If you haven’t been to Egypt, something is missing from your life. Whether you think so or know it or not. It’s the kind of place that almost seems to add a piece to life’s puzzle in a way I can’t quite put my finger on.
Cairo can’t be summed up in a blog post—its history runs too deep and its culture is too colorful. But since all I’ve got is a blog post, I’ll work with what I’ve got.
Contrary to popular concern, I felt very safe in Cairo. The city has had its unrest, but what city hasn’t? All any person I met wanted was for me to enjoy myself, return home and tell everyone I could that Cairo is OK. That it’s beautiful and they shouldn’t fear it. So, consider this me telling you.
I’m sure there are a million places to visit in Cairo that aren’t included here, mostly because there are a million places in Cairo I didn’t get to visit on my trip. But of those I did see, these are a few of my favorite things.
1. Egyptian Museum
The Egyptian Museum is like an Indiana Jones cave. It’s filled with treasures. Some that look like they were just dug up, brushed off and put on display yesterday. Every corner of the museum is covered. According to one museum guide, there are 200,000 statues in the museum, and if you spend two minutes with each one, it would take you a little over nine months. What I liked best about the museum, though, was that it’s not perfect. Not everything is behind glass, not everything is even marked. Things are touchable (though you aren’t supposed to touch them), and this access to the treasures has a way of making the experience more intimate. If you have a guide like I had (read about him here), you’ll fall right in love with the history of Egypt and wish you could become an archaeologist just so you can be the one to discover Nefertiti’s still missing tomb. Start here before branching out to see the Pyramids in Giza or the tombs in Luxor, because it will all resonate more.
2. Khan el Khalili Bazaar
Ah shopping. And the best kind always happens in bazaars, where every alley holds a new host of treasures to find and the further in you go, the more you discover. That’s what Khan el Khalili was like. From rugs to lamps to jewels and perfumes, and of course, the more obvious King Tut statues, everything is before you to be found. And for a good price if you can haggle.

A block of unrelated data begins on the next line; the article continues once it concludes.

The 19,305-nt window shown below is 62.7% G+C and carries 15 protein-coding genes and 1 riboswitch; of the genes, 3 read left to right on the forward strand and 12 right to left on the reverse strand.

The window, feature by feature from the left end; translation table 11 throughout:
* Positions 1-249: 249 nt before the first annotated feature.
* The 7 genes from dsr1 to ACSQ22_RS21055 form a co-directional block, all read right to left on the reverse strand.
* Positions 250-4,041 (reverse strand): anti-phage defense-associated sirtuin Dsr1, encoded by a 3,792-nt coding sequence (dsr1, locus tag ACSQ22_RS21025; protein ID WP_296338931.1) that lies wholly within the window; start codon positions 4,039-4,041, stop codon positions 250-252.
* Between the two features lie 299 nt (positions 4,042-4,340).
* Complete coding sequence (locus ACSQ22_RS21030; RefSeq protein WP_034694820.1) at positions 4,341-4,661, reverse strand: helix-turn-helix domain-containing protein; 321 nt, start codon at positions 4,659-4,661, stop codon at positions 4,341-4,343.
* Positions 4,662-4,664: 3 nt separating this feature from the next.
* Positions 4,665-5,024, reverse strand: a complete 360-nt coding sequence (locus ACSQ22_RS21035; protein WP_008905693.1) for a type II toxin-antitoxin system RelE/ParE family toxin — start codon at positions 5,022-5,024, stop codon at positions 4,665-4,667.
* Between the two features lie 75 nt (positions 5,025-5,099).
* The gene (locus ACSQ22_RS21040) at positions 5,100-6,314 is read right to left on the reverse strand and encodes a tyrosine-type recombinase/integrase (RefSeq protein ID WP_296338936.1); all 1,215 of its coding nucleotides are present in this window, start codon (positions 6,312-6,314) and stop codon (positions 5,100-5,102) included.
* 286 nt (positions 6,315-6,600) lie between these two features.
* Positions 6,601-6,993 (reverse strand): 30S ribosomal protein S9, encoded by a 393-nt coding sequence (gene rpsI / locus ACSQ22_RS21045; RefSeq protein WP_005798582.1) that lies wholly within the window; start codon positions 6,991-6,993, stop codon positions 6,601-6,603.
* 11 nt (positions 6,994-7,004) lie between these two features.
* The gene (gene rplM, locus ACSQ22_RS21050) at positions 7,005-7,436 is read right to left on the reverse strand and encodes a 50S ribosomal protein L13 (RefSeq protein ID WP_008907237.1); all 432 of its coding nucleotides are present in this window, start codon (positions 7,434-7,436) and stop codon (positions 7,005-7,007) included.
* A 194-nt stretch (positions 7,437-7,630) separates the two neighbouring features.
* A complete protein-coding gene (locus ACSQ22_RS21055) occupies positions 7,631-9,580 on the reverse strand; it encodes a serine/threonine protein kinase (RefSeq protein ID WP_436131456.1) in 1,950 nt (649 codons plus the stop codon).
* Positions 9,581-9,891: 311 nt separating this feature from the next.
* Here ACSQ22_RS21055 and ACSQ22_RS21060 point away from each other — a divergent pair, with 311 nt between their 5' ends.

I even ate pigeon at the bazaar. Yes, as in, pigeon. I try to be adventurous when I travel. This little restaurant cafe spot in the midst of the bazaar, called Farahat, was where we found it. We dined outside in the alleyways of the bazaar, watching life pass by and eating something that’s generally a pest in most parts of the world. I’d be lying if I said it didn’t taste a little like chicken. But in the interest of not defaulting to a description people use for any untypical meat, let me try a little harder: it tasted like a skinny chicken made up only of dark meat.
3. Fresh Fruits for sugar cane juice
For all the countries I’ve been to that are big on sugar cane, including my own Trinidad & Tobago, I have never ever had sugar cane juice. And let me tell you. This juice alone would make a Cairo visit worth it. They don’t add anything to it either, just press the cane until it makes the sweetest (but not overly sweet) drink. Even better, one glass cost 2.50 Egyptian pounds, which amounts to a whopping 15 cents. The place is called Fresh Fruits and it’s right around the corner from the pigeon restaurant.
4. Sequoia for dinner on the Nile
There’s a little island on the Nile within Cairo called Gezira, and on Gezira there’s an area called Zamalek. In Zamalek there’s a sweet restaurant called Sequoia that sits right on the Nile with views from just about every seat in the house. Some say the place does better in ambience than food, but everything I ate was delicious. The food is Lebanese and Mediterranean with dishes like moussaka with bechamel, kofta, shawarma and um ali for dessert. There’s also shisha in a slew of favors, so sitting, eating, puffing shisha and feeling the breeze come off the Nile makes for a pretty Egyptian evening.
5. Nile Pharoah dinner cruise
OK. This is the one cheesy tourist thing I’m going to recommend. I hadn’t planned on doing this as I assumed it would be too cheesy and touristy for me (and it was a little bit) but I was invited on my last night and wouldn’t have passed it up. Which turned out splendidly. The dinner on the Nile Pharoah cruise was good, not mind-blowing, but good, and the entertainment was fun. There was a live band playing local music, which served as the background for a belly dancer and a whirling dervish, which I had never seen before. He twirled so much he made me dizzy! But what a unique dance that’s definitely worth seeing. After dinner, we went to the upper deck of the boat to watch night on the Nile.
*Visit the Pyramids
Technically, the Pyramids are in Giza, not Cairo, but since it’s about a 30 minute drive from the city with no traffic, it’s part of your Cairo list of things to do. Read my tips for visiting the Pyramids here.